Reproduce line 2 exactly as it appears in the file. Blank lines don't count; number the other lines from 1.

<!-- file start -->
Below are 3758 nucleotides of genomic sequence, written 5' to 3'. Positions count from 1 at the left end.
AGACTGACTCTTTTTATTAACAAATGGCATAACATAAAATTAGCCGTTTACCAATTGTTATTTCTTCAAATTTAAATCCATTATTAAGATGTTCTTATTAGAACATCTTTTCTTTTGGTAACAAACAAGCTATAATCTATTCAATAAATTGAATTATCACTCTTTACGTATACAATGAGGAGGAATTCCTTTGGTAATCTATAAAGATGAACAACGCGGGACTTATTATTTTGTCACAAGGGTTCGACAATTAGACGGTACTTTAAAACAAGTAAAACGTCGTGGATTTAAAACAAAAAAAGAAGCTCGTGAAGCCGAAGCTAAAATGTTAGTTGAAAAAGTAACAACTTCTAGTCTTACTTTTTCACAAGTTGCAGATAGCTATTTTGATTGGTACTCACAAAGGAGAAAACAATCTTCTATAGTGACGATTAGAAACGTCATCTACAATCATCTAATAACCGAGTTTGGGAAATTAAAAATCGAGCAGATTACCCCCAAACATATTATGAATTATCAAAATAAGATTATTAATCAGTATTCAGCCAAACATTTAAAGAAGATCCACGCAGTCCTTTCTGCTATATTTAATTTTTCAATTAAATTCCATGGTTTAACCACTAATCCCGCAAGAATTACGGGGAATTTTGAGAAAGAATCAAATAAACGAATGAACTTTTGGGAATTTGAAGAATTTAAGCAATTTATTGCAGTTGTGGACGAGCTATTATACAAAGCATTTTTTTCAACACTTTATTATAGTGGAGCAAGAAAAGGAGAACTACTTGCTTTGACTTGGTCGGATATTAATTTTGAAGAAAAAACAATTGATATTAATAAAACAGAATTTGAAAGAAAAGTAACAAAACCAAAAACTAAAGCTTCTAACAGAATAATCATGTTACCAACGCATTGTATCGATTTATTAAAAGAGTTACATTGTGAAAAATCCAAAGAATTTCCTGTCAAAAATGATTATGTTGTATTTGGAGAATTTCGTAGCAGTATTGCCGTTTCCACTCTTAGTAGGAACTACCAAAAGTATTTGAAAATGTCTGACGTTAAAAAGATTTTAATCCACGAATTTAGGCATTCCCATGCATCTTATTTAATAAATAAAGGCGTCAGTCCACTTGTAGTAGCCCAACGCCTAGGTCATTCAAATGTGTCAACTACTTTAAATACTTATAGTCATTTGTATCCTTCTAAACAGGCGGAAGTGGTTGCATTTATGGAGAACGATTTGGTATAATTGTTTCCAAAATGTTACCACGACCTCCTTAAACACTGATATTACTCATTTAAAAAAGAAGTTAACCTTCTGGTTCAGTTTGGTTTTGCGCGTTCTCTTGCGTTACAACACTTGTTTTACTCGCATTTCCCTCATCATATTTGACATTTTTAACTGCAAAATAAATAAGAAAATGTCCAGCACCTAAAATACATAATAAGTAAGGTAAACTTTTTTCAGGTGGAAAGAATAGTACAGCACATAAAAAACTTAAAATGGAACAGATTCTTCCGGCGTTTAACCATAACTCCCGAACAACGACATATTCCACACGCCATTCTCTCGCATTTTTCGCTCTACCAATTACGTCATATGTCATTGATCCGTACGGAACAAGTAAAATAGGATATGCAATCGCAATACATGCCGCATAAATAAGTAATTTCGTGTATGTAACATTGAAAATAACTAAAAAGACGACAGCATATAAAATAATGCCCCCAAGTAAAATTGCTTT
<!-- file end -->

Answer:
AGACTGACTCTTTTTATTAACAAATGGCATAACATAAAATTAGCCGTTTACCAATTGTTATTTCTTCAAATTTAAATCCATTATTAAGATGTTCTTATTAGAACATCTTTTCTTTTGGTAACAAACAAGCTATAATCTATTCAATAAATTGAATTATCACTCTTTACGTATACAATGAGGAGGAATTCCTTTGGTAATCTATAAAGATGAACAACGCGGGACTTATTATTTTGTCACAAGGGTTCGACAATTAGACGGTACTTTAAAACAAGTAAAACGTCGTGGATTTAAAACAAAAAAAGAAGCTCGTGAAGCCGAAGCTAAAATGTTAGTTGAAAAAGTAACAACTTCTAGTCTTACTTTTTCACAAGTTGCAGATAGCTATTTTGATTGGTACTCACAAAGGAGAAAACAATCTTCTATAGTGACGATTAGAAACGTCATCTACAATCATCTAATAACCGAGTTTGGGAAATTAAAAATCGAGCAGATTACCCCCAAACATATTATGAATTATCAAAATAAGATTATTAATCAGTATTCAGCCAAACATTTAAAGAAGATCCACGCAGTCCTTTCTGCTATATTTAATTTTTCAATTAAATTCCATGGTTTAACCACTAATCCCGCAAGAATTACGGGGAATTTTGAGAAAGAATCAAATAAACGAATGAACTTTTGGGAATTTGAAGAATTTAAGCAATTTATTGCAGTTGTGGACGAGCTATTATACAAAGCATTTTTTTCAACACTTTATTATAGTGGAGCAAGAAAAGGAGAACTACTTGCTTTGACTTGGTCGGATATTAATTTTGAAGAAAAAACAATTGATATTAATAAAACAGAATTTGAAAGAAAAGTAACAAAACCAAAAACTAAAGCTTCTAACAGAATAATCATGTTACCAACGCATTGTATCGATTTATTAAAAGAGTTACATTGTGAAAAATCCAAAGAATTTCCTGTCAAAAATGATTATGTTGTATTTGGAGAATTTCGTAGCAGTATTGCCGTTTCCACTCTTAGTAGGAACTACCAAAAGTATTTGAAAATGTCTGACGTTAAAAAGATTTTAATCCACGAATTTAGGCATTCCCATGCATCTTATTTAATAAATAAAGGCGTCAGTCCACTTGTAGTAGCCCAACGCCTAGGTCATTCAAATGTGTCAACTACTTTAAATACTTATAGTCATTTGTATCCTTCTAAACAGGCGGAAGTGGTTGCATTTATGGAGAACGATTTGGTATAATTGTTTCCAAAATGTTACCACGACCTCCTTAAACACTGATATTACTCATTTAAAAAAGAAGTTAACCTTCTGGTTCAGTTTGGTTTTGCGCGTTCTCTTGCGTTACAACACTTGTTTTACTCGCATTTCCCTCATCATATTTGACATTTTTAACTGCAAAATAAATAAGAAAATGTCCAGCACCTAAAATACATAATAAGTAAGGTAAACTTTTTTCAGGTGGAAAGAATAGTACAGCACATAAAAAACTTAAAATGGAACAGATTCTTCCGGCGTTTAACCATAACTCCCGAACAACGACATATTCCACACGCCATTCTCTCGCATTTTTCGCTCTACCAATTACGTCATATGTCATTGATCCGTACGGAACAAGTAAAATAGGATATGCAATCGCAATACATGCCGCATAAATAAGTAATTTCGTGTATGTAACATTGAAAATAACTAAAAAGACGACAGCATATAAAATAATGCCCCCAAGTAAAATTGCTTT